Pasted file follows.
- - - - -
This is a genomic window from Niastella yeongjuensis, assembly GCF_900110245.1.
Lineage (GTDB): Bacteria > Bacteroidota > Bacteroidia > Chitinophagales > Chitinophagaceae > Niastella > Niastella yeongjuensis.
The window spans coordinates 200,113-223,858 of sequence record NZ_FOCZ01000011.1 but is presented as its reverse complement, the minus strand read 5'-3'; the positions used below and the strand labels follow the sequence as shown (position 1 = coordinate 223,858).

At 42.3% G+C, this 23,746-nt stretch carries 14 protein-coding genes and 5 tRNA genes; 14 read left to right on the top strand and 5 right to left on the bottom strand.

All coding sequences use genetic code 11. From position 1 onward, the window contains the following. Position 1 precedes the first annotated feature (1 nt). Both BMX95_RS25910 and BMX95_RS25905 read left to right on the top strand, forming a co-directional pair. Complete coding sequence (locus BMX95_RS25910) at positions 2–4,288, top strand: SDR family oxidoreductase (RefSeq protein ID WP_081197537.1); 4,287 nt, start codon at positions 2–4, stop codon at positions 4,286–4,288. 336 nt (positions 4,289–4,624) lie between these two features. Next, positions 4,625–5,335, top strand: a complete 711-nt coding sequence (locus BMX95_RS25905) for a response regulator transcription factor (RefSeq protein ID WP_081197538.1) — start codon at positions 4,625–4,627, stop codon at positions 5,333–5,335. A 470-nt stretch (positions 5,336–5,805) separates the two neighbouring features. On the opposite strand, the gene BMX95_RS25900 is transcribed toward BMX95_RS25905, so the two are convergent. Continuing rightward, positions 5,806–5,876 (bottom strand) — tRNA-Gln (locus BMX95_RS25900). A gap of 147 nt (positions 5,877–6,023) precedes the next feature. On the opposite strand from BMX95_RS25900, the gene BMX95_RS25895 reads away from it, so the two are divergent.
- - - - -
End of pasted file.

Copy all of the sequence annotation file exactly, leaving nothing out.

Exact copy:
This is a genomic window from Niastella yeongjuensis, assembly GCF_900110245.1.
Lineage (GTDB): Bacteria > Bacteroidota > Bacteroidia > Chitinophagales > Chitinophagaceae > Niastella > Niastella yeongjuensis.
The window spans coordinates 200,113-223,858 of sequence record NZ_FOCZ01000011.1 but is presented as its reverse complement, the minus strand read 5'-3'; the positions used below and the strand labels follow the sequence as shown (position 1 = coordinate 223,858).

At 42.3% G+C, this 23,746-nt stretch carries 14 protein-coding genes and 5 tRNA genes; 14 read left to right on the top strand and 5 right to left on the bottom strand.

All coding sequences use genetic code 11. From position 1 onward, the window contains the following. Position 1 precedes the first annotated feature (1 nt). Both BMX95_RS25910 and BMX95_RS25905 read left to right on the top strand, forming a co-directional pair. Complete coding sequence (locus BMX95_RS25910) at positions 2–4,288, top strand: SDR family oxidoreductase (RefSeq protein ID WP_081197537.1); 4,287 nt, start codon at positions 2–4, stop codon at positions 4,286–4,288. 336 nt (positions 4,289–4,624) lie between these two features. Next, positions 4,625–5,335, top strand: a complete 711-nt coding sequence (locus BMX95_RS25905) for a response regulator transcription factor (RefSeq protein ID WP_081197538.1) — start codon at positions 4,625–4,627, stop codon at positions 5,333–5,335. A 470-nt stretch (positions 5,336–5,805) separates the two neighbouring features. On the opposite strand, the gene BMX95_RS25900 is transcribed toward BMX95_RS25905, so the two are convergent. Continuing rightward, positions 5,806–5,876 (bottom strand) — tRNA-Gln (locus BMX95_RS25900). A gap of 147 nt (positions 5,877–6,023) precedes the next feature. On the opposite strand from BMX95_RS25900, the gene BMX95_RS25895 reads away from it, so the two are divergent.